By Matthew Geagan, CBS Boston
BOSTON (CBS) -- The Celtics are looking to build off their blowout win on Sunday and shove the Cleveland Cavaliers into a 2-0 series hole on Tuesday night.
While it looked relativity easy in Game 1, the Celtics are expecting a much better showing by the Cavs on Tuesday.
"We know it will be a heavyweight punch," Celtics head coach Brad Stevens said of Game 2. "We've got to be locked in to play well on both ends of the court."
The Boston defense held the Cavaliers to just 36 percent shooting in Game 1. Still, Stevens says his team has to be better.
"They missed some shots that they would hit normally," Stevens said. "We had a few rotations that we were a little late on. We've got to clean those up. We've got to be more decisive. We've got to be better."
It's hard to imagine the Celtics, who built a 28-point lead at one point, playing any better than they did on Sunday. But it's extremely likely the Cavaliers will be better, and that should make for a much more exciting game.
Here's what we'll be watching for when Game 2 tips off at the TD Garden:
Will LeBron Show Up?
LeBron was pretty bad in Game 1 and was sulking on the bench for most of the fourth quarter. The Celtics defense deserves loads of credit for keeping him to 15 points on 5-for-16 shooting, and 0-for-5 from downtown, even if some are questioning his effort during the loss.
But chances are LeBron will not be much, much better in Game 2. He's probably ready to explode after that lackluster showing, especially since he remembers just about every play thanks to his awe-inspiring postgame recollection (besides one of his team-high seven turnovers, which he conveniently left out of his play-by-play with reporters). And when LeBron isn't all that great in Game 1, he tends to follow it up with a big Game 2 (unless he's playing the Warriors in the NBA Finals).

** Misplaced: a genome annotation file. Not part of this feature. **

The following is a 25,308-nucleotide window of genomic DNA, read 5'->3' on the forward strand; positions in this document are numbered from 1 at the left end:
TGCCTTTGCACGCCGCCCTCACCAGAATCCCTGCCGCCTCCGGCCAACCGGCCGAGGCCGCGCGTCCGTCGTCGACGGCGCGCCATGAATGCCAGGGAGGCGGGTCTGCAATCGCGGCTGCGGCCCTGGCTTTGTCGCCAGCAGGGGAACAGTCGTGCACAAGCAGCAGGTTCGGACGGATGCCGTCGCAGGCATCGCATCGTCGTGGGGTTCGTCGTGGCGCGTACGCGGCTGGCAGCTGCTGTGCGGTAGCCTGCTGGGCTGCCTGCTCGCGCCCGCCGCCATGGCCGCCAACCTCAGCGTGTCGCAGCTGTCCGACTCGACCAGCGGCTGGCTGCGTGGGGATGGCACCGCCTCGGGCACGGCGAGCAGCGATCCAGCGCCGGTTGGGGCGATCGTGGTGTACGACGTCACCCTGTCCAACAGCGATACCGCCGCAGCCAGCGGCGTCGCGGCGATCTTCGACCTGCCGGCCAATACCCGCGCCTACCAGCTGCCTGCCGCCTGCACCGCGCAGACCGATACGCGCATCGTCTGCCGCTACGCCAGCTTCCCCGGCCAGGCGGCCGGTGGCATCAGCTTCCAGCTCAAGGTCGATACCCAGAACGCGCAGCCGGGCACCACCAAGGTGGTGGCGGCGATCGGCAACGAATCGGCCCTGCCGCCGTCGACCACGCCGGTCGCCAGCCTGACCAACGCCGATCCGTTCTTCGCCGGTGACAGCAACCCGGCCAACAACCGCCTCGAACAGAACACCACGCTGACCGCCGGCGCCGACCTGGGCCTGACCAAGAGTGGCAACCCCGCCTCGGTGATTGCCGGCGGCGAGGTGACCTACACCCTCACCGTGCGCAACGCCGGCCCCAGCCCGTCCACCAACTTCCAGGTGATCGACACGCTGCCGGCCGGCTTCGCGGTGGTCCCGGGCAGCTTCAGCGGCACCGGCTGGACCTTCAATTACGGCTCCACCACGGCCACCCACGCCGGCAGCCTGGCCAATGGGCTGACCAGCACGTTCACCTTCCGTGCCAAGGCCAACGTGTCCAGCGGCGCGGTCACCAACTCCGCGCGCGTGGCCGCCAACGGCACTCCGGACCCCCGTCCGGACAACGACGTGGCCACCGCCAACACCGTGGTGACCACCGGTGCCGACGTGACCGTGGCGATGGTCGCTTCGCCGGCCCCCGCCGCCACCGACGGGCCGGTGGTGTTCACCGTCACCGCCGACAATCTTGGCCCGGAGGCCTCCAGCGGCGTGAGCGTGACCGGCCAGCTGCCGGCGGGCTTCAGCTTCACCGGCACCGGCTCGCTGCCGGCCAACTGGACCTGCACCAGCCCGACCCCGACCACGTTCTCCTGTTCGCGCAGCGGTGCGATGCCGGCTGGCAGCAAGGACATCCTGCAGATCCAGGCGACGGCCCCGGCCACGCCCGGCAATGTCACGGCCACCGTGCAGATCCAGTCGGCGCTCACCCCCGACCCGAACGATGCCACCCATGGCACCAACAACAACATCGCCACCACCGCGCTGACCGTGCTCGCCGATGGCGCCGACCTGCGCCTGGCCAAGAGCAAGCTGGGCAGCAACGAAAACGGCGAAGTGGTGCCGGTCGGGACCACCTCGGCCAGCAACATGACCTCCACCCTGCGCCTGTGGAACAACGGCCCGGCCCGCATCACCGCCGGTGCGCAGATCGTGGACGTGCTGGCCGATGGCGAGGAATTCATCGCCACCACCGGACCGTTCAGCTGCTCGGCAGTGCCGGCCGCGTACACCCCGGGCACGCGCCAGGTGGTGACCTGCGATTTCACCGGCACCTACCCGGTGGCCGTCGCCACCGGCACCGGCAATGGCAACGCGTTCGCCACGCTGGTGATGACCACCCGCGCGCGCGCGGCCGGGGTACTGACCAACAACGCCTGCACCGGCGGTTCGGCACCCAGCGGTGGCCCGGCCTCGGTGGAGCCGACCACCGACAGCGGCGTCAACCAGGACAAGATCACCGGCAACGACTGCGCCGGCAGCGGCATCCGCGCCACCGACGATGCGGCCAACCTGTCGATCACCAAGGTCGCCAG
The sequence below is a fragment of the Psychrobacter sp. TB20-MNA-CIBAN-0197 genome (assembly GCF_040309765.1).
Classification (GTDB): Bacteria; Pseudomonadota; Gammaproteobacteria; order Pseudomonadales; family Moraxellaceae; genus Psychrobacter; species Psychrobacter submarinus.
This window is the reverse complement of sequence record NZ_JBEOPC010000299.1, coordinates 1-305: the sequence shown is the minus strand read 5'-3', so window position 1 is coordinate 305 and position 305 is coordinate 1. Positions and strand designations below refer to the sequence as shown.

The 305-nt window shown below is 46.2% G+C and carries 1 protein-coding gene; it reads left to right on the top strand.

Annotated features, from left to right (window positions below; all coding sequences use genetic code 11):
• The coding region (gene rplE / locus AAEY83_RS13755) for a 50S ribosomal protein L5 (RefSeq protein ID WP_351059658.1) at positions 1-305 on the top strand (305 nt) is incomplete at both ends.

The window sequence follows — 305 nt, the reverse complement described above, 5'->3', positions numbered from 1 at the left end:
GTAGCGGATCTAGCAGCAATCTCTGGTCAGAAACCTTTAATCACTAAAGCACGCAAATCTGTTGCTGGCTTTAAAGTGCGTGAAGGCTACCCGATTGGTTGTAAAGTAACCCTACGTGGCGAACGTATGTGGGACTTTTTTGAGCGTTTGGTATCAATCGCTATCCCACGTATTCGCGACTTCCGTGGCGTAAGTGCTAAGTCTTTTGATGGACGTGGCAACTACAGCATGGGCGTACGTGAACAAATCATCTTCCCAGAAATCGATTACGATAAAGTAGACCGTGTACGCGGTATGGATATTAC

In the first-round against the Pacers, James scored just 24 points on 7-for-17 shooting in his first-ever opening round Game 1 loss. He dominated in Cleveland's Game 2 win, dropping 46 points on 17-for-24 shooting. In his seven career Game 1 losses, LeBron shot just 31.3 percent from the floor. In the following six Game 2s, he upped his shooting percentage to 41.2 percent. His teams are 3-3 in those games, and LeBron is 32-11 in his career in Game 2.
Stevens knows James is not going to be the same player they saw in Game 1.
"Nobody has been better at making adjustments over the course of time than him," he said on Monday. "That's the great challenge of having to play against a team like this and a player like him."
Chances are LeBron is going to be much more aggressive on Tuesday night, and we won't see him deferring to teammates and loafing on defense. The Celtics are expecting to see him driving more and taking matters into his own hands, which is usually his recipe for a monster game. But if Marcus Morris & Co. can continue to make LeBron work for all of those drives, force him into a handful of bad jumpers, and make him rely on his teammates, they should head to Cleveland with a 2-0 series lead.
Will Tristan Thompson In Starting Lineup Mean Anything For Cavs?
The Cavs apparently have an answer for their Game 1 struggles, and it's inserting Tristan Thompson in the starting lineup. When LeBron James speaks, Ty Lue does whatever he's told.